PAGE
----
Adelson repeated to the commission during the closed-door session that the group is not required to draw majority-minority districts and that courts have ruled against redistricting authorities that have set racial targets or placed more minority voters in a district than needed to protect their voting rights.
But during the closed-door session, Adelson specifically called out the Michigan AFL-CIO and Michigan Department of Civil Rights — critics of the commission’s approach to drawing minority voters into new voting districts — for their interpretations of the Voting Rights Act.
For instance, the Michigan AFL-CIO’s Fair Maps Project — like the state’s civil rights department — has stated that the Voting Rights Act has been interpreted to require preserving majority-minority districts currently in place. Adelson told the commission during the closed-door meeting that the claim is “legally and factually incorrect.”
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Lisa Handley, a political scientist hired by the commission, analyzed racial voting patterns in Michigan using statewide election data from the past decade and found that the commission did not need to draw majority-Black districts to comply with the Voting Rights Act.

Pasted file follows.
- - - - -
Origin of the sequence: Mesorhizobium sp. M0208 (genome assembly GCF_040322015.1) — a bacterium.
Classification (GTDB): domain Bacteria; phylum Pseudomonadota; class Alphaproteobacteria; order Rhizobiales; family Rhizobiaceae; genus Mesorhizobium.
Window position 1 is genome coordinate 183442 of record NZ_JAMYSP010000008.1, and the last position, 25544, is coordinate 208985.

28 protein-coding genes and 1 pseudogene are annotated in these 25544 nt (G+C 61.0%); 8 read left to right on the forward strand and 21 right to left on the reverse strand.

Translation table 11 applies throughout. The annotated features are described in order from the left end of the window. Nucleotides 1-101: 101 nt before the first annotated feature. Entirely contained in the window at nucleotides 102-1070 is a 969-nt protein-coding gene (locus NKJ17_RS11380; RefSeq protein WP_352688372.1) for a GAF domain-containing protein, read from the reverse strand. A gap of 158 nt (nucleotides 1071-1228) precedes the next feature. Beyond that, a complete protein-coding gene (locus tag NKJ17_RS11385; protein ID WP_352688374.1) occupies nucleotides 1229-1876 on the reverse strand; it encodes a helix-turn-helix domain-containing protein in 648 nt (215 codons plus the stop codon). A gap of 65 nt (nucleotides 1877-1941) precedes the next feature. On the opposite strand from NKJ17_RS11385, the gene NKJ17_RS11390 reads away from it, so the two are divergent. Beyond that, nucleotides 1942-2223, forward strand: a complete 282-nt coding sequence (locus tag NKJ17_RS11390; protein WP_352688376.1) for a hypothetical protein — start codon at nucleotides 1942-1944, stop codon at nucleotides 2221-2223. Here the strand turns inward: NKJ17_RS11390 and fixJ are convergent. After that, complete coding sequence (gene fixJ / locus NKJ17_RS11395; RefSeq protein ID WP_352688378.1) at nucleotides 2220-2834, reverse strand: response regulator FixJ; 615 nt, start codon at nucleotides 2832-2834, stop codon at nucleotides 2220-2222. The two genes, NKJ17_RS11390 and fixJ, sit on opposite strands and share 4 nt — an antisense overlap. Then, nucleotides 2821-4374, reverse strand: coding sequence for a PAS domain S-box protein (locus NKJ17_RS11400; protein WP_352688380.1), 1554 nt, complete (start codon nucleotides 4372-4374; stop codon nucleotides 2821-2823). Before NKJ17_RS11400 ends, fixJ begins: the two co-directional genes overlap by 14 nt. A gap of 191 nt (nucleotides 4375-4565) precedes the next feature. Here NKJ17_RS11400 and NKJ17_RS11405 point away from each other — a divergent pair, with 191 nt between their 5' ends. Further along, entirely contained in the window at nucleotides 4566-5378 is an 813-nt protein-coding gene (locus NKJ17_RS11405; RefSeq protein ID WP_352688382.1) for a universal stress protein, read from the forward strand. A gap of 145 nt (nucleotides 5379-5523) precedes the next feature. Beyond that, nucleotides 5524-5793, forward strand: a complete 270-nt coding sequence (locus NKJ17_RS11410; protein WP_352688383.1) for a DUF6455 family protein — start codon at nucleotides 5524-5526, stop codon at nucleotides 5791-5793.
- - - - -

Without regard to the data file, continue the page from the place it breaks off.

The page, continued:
A district home to a 35%-40% Black voting age population could ensure Black voters have an opportunity to elect their preferred candidates in Genesee, Oakland, Saginaw and Wayne counties, Handley found. Adelson told the commission to trust that analysis and noted that critics of the commission have not undertaken a similar analysis of racial voting patterns that would contradict Handley’s findings.
Adelson applauded the commission’s work drawing new districts in Detroit. Its earlier draft maps eliminated majority-minority districts currently in place, including those home to a Black voting age population above 90%.
“You spent a lot of time and hard work unpacking a city that frankly has been packed for decades,” Adelson said, referring to Detroit districts he said gerrymandered minority voters by concentrating them in a handful of districts and removing their influence from surrounding areas. “That took a lot of work and we applaud that. We think it definitely is the right track. It expands minority vote opportunities, it expands opportunities for the Black community in Detroit to expand its influence.”